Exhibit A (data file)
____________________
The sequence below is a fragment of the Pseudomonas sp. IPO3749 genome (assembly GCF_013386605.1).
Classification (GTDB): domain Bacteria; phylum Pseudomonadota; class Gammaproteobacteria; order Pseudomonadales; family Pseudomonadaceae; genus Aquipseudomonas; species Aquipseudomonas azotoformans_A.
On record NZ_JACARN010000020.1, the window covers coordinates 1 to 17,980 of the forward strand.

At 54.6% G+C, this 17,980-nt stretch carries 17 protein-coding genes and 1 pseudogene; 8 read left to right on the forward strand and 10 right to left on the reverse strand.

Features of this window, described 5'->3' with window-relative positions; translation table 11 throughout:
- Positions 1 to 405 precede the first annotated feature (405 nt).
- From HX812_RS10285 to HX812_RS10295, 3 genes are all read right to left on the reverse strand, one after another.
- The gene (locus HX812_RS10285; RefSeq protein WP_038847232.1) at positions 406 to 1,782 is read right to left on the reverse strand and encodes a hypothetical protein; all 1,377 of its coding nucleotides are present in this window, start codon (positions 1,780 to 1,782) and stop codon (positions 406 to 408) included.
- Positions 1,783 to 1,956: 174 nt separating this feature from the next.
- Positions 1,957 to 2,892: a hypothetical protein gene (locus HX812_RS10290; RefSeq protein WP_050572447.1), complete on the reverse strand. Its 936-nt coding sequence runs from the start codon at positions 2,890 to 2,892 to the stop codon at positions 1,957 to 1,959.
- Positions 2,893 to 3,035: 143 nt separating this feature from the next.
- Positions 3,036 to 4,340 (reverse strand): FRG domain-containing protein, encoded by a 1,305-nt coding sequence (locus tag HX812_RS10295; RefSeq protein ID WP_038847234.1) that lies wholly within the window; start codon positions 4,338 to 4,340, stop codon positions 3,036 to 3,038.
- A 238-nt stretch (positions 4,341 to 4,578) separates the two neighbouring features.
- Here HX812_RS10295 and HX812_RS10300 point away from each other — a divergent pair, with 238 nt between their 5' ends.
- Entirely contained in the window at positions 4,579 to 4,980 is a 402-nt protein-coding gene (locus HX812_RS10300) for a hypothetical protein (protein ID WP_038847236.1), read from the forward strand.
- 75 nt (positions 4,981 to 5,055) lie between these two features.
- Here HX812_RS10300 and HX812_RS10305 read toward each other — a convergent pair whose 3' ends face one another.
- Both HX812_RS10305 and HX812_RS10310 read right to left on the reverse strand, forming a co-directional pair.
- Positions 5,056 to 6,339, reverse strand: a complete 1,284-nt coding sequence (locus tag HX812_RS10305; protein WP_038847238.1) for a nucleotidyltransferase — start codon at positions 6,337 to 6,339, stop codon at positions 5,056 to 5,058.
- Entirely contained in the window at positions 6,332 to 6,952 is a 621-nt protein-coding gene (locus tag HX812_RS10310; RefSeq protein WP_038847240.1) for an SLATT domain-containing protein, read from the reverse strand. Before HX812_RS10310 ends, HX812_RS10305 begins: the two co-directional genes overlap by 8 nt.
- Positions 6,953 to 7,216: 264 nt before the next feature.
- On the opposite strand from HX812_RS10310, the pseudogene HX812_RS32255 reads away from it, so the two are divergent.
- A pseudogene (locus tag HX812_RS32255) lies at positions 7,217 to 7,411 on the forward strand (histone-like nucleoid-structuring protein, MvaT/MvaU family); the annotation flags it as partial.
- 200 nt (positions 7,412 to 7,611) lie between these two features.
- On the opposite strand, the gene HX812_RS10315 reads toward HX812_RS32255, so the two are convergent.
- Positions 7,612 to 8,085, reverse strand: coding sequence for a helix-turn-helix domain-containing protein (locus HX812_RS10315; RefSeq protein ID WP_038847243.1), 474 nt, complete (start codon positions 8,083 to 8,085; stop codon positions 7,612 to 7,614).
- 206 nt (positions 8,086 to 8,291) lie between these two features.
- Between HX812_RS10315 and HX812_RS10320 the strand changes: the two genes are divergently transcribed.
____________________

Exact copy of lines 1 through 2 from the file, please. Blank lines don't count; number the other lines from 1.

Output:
The sequence below is a fragment of the Pseudomonas sp. IPO3749 genome (assembly GCF_013386605.1).
Classification (GTDB): domain Bacteria; phylum Pseudomonadota; class Gammaproteobacteria; order Pseudomonadales; family Pseudomonadaceae; genus Aquipseudomonas; species Aquipseudomonas azotoformans_A.